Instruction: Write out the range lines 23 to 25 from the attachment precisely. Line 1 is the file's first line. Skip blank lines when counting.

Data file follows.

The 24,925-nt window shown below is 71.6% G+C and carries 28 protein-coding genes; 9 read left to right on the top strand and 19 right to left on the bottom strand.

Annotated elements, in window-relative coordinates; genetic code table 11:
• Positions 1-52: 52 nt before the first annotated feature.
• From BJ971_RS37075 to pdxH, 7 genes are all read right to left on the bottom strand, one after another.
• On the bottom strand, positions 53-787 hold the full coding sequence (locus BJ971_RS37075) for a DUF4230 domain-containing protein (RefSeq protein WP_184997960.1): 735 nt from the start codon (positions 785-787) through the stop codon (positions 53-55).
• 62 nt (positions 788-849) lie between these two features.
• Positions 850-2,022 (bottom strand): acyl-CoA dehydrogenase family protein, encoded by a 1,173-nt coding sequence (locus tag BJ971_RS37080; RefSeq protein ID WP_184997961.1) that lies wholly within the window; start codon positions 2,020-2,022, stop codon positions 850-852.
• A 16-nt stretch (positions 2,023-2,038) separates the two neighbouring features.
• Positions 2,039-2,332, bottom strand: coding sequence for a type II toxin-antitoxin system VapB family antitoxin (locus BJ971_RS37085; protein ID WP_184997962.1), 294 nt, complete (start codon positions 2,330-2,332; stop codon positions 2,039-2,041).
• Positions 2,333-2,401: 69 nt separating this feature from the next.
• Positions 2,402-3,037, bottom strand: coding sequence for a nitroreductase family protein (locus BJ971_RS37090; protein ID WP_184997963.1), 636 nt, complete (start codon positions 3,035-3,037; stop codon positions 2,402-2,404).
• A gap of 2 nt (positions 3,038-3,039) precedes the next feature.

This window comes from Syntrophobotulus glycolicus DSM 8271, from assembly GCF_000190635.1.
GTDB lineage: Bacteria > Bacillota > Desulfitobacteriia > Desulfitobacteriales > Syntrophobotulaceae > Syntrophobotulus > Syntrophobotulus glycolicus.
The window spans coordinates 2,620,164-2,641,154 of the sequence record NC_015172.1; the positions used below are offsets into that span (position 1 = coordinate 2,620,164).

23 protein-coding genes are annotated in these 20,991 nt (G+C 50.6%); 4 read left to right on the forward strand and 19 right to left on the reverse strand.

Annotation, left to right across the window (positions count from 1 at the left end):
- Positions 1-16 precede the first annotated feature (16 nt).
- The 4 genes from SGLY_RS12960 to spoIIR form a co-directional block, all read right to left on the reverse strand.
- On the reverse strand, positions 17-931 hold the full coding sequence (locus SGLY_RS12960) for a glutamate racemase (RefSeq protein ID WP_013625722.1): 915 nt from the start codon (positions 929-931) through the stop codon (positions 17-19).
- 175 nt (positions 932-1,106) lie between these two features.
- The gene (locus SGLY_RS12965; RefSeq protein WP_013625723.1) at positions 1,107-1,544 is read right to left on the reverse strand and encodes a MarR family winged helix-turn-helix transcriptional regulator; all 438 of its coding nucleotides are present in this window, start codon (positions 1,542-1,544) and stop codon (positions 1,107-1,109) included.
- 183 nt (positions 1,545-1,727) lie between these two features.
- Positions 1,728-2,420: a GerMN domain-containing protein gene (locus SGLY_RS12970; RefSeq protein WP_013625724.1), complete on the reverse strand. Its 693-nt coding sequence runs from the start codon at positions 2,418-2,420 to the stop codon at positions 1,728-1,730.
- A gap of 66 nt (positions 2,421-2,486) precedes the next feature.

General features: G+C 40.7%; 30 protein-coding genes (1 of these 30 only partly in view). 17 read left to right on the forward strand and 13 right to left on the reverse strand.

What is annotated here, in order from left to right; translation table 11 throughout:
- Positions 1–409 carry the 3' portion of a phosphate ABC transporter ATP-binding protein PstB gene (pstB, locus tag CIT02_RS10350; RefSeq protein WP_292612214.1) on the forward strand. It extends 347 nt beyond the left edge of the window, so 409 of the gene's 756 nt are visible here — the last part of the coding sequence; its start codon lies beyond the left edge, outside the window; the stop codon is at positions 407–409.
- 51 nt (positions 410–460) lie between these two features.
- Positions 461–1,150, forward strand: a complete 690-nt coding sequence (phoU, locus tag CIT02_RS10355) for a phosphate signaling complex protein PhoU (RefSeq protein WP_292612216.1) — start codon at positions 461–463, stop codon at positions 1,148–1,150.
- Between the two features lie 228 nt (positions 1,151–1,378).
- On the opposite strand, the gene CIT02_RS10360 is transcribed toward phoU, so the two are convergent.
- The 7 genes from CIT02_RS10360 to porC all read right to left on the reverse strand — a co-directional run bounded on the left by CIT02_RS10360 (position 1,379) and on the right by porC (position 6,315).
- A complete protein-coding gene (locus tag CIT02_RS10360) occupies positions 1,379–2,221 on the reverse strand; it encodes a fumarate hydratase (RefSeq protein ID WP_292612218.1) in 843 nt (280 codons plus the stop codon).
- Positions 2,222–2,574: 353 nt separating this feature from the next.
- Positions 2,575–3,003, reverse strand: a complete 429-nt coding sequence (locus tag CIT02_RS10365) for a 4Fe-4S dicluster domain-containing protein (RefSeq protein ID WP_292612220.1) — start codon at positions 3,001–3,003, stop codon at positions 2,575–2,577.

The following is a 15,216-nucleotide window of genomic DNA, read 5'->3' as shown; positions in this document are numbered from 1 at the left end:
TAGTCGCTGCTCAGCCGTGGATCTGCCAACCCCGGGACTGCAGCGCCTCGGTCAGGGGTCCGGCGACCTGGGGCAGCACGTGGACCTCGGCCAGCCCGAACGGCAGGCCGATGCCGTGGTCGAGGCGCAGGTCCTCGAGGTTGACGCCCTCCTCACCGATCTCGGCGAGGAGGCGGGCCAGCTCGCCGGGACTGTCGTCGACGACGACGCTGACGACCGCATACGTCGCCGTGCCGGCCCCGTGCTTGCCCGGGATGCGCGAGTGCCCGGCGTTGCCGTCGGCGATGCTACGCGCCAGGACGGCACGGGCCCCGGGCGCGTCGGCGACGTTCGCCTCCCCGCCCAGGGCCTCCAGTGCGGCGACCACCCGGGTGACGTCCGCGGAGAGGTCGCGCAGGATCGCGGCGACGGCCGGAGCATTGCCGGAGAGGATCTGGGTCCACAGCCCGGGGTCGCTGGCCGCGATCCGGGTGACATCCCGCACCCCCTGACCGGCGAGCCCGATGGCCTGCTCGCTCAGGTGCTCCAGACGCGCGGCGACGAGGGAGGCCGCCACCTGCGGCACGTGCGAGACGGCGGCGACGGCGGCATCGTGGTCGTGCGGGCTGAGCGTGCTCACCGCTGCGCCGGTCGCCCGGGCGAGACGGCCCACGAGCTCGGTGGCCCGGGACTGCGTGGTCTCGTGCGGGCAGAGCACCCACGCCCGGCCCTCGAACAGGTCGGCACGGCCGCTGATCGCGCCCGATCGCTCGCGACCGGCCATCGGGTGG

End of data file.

- 183 nt (positions 1,545-1,727) lie between these two features.
- Positions 1,728-2,420: a GerMN domain-containing protein gene (locus SGLY_RS12970; RefSeq protein WP_013625724.1), complete on the reverse strand. Its 693-nt coding sequence runs from the start codon at positions 2,418-2,420 to the stop codon at positions 1,728-1,730.
- A gap of 66 nt (positions 2,421-2,486) precedes the next feature.